Having said that, we would have been just as happy to accept Amendment No. 172 in the name of the noble Lord, Lord Astor of Hever, which achieves much the same outcome and perhaps more as it mentions the word "freedom". Therefore, we hope that the noble and learned Lord will consider the importance of a definition of a word that is key to a clear understanding of the law in the case of sexual offences.
Lord Falconer of Thoroton: My Lords, these amendments address the issue of the definition of the inability to refuse or to consent and go to the core of the clauses where the balance between protection from sexual abuse and freedom to engage in sexual activity is set.
I do not believe that Amendments Nos. 106, 109, 113, 118 and 120 would make a substantive change to those clauses. Capacity to consent is defined in Clauses 32 to 36 inclusive, as "unable to refuse" rather than "unable to consent" because if the latter phrase were
I shall go through each of the points that has been raised. Amendments Nos. 107, 110, 114, 119 and 121 propose a number of changes to the definition of inability to refuse. I recognise that there is real concern that because of prejudices that exist about learning disabled adults engaged in sexual activity, those clauses may be interpreted as meaning that some individuals were unable to consent for the whole of their lives. This afternoon I was grateful for the opportunity to discuss that with the National Forum of People with Learning Difficulties, a number of whose members spoke to me about it and whom I am glad to see sitting in the Public Gallery today listening to the debate.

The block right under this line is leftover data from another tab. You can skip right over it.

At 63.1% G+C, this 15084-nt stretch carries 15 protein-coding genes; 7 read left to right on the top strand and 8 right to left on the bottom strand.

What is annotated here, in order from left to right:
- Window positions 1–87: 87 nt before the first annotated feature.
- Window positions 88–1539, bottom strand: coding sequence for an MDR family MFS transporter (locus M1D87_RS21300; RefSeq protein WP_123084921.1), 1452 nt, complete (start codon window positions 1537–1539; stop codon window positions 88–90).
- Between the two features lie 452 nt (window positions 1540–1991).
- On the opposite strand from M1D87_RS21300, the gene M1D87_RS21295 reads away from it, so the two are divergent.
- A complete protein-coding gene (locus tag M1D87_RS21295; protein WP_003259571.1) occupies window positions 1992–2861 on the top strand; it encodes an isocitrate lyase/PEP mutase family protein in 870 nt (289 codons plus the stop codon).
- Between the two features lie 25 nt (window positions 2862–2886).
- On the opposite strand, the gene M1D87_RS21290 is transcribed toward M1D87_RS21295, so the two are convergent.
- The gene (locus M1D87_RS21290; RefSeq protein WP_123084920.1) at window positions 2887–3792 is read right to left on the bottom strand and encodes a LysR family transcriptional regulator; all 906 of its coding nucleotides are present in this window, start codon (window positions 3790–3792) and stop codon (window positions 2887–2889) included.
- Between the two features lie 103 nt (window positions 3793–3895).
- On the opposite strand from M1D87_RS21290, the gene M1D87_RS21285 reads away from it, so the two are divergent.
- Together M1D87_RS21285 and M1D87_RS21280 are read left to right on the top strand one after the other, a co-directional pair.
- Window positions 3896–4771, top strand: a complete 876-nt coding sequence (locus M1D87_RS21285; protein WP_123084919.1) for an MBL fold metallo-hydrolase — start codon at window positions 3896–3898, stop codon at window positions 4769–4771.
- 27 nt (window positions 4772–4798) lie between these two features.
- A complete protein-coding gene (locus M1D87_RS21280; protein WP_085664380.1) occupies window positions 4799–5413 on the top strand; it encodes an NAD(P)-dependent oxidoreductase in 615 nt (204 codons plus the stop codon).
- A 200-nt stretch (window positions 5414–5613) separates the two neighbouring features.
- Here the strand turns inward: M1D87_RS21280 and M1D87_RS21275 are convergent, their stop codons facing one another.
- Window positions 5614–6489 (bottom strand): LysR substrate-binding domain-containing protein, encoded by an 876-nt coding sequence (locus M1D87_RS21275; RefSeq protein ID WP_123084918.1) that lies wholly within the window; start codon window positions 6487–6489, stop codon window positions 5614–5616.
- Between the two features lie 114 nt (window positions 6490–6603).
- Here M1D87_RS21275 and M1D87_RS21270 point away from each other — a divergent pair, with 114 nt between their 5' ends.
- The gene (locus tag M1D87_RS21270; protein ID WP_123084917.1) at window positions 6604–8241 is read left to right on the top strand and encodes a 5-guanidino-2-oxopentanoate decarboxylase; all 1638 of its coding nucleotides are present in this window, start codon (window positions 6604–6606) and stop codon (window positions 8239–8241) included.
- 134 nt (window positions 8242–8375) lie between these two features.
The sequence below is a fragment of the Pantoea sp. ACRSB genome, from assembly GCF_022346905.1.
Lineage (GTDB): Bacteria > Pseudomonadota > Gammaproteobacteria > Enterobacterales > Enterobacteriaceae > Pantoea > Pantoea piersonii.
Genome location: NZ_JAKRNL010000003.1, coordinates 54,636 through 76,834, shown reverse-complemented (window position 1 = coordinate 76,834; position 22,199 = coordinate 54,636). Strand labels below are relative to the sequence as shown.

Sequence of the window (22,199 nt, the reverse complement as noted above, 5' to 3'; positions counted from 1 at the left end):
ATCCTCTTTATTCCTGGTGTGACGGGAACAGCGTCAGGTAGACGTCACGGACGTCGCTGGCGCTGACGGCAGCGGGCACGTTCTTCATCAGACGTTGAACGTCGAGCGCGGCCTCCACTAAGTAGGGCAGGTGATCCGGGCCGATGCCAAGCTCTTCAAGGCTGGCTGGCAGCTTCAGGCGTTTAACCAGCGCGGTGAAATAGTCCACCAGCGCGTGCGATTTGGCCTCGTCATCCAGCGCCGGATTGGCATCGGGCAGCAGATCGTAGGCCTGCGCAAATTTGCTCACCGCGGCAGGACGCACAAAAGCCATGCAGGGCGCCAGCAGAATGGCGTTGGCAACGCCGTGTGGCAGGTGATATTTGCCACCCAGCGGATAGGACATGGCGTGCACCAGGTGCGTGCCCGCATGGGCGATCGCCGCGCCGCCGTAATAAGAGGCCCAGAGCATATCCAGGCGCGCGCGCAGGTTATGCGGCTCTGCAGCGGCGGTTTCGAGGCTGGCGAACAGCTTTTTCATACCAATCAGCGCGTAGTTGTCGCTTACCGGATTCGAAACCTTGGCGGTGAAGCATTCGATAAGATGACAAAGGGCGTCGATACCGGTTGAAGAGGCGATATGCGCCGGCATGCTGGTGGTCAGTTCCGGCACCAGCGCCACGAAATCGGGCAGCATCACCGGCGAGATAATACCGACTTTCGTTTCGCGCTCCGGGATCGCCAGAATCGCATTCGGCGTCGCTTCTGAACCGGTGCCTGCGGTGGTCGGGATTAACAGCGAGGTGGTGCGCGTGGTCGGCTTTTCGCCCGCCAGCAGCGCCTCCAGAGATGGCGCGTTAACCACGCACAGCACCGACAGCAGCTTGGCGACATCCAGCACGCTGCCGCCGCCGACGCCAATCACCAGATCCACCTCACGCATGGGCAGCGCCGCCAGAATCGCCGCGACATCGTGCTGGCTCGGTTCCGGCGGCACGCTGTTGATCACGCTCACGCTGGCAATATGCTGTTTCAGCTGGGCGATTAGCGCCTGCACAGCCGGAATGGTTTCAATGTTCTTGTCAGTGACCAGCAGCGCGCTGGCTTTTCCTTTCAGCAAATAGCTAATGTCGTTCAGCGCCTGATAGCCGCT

I believe those concerns are unfounded. I am clear that they can apply only "at the material time". Throughout the Bill it is implicit that consent relates to a particular incident rather than applying generally and capacity to consent is drafted on the same basis. I would like to make it absolutely clear that capacity to consent relates to the particular time at which the sexual activity, about which there is a complaint, took place. Therefore, I do not believe that the proposal to add "at the material time" is necessary.
I note that the amendments would replace "possible consequences" with "reasonably foreseeable consequences" and would remove "for any other reason" from the same paragraph. I appreciate that there is a concern that the test of capacity is set at such a level that those with a learning disability may be required to be more aware of the implications of sexual activity than others. The amendment is intended to provide a lower test: awareness of the consequences that are reasonably foreseeable as opposed to those that are possible. But I am not sure that the amendment is necessary. The clause as drafted requires sufficient understanding of the possible consequences of the sexual activity in question. The level of understanding required therefore is qualified so I do not believe that there is any need to refer to "reasonably foreseeable consequences" as opposed to "possible consequences".